19. 19.  Constructivist revisits (types 1 and 2) assume thesite being studied at two points in time does notchange so differences are due to the differentrelation of the ethnographer to the site (type I) ortheory that the ethnographer brings to the site(type 2) e.g. Weiners (1976) feminist reconstruction of Malinowski’s(1922) Argonauts of the Western Pacific highlighted theimportance of mortuary ceremonies in cementing women’scontrol over ancestral identity alongside Malinowski’scelebration of the ‘Kula ring’ Positionality and assumptions also important inevaluation
  20. 20.  Realist revisits (types 3 and 4) studyhistorical change. Type 3 revisits focus oninternal processes in accounting fordifferences between authors’, while type 4emphasise external forces Hutchinson’s (1996) revisit to Nuerland (now SouthernSudan), which was studied by Evans-Pritchard (1940),explicitly to explore the impact of decolonization, war,Christianity, and transnational capital on the lives of theNuer Hard to reliably attribute and understand effects ofparticular interventions in complex, changingenvironments
  21. 21.  Would Bemba society (N. Zambia) break down whenmen migrated to southern African mines becausethe slash and burn agricultural system (citimene)needed men to cut down the trees?◦ Richards – yes (conclusions enthusiastically adopted by colonialadministrators/ chiefs for their own reasons)◦ Moore and Vaughan (50 years later) – no (real threat was Zambiangovernment’s agrarian reforms which promoted the labour-intensive cash crop maize) But Moore and Vaughan’s analysis may also havebeen ‘one-sided, governed by specific feminist andFoucauldian assumptions’ (Burawoy, 2003:667) andeffects will be seen in future revisits…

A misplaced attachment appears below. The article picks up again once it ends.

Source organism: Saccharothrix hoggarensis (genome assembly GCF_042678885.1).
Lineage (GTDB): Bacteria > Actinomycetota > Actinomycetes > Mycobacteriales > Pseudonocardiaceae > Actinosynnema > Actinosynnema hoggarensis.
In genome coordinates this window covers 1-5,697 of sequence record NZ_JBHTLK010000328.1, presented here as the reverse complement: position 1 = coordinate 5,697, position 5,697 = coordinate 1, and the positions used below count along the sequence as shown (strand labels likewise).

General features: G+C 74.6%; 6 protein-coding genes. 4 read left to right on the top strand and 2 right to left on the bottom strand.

22. 22.  What lessons can be learned forevaluation?◦ Watch out for interest groups!◦ Don’t forget about the women◦ Impacts of interventions are often unintended,multi-dimensional, and affect every member ofthe household, not just the target maize income and women’s labour controlled by men,women diverted from subsistence farming, familybecomes food insecure and women not entitled to takea share of the income to buy food, children’s healthsuffers...
  23. 23.  Quality of research is an ethical issue Increasing role for qualitative research in impactevaluation requires increased reflection on currentstandards Epistemological and methodological problemscannot easily be detected or influenced throughconventional processes (standards, committees....) But qualitative researchers have own strategies forensuring rigour and reliability Data archiving and restudies contribute to these

×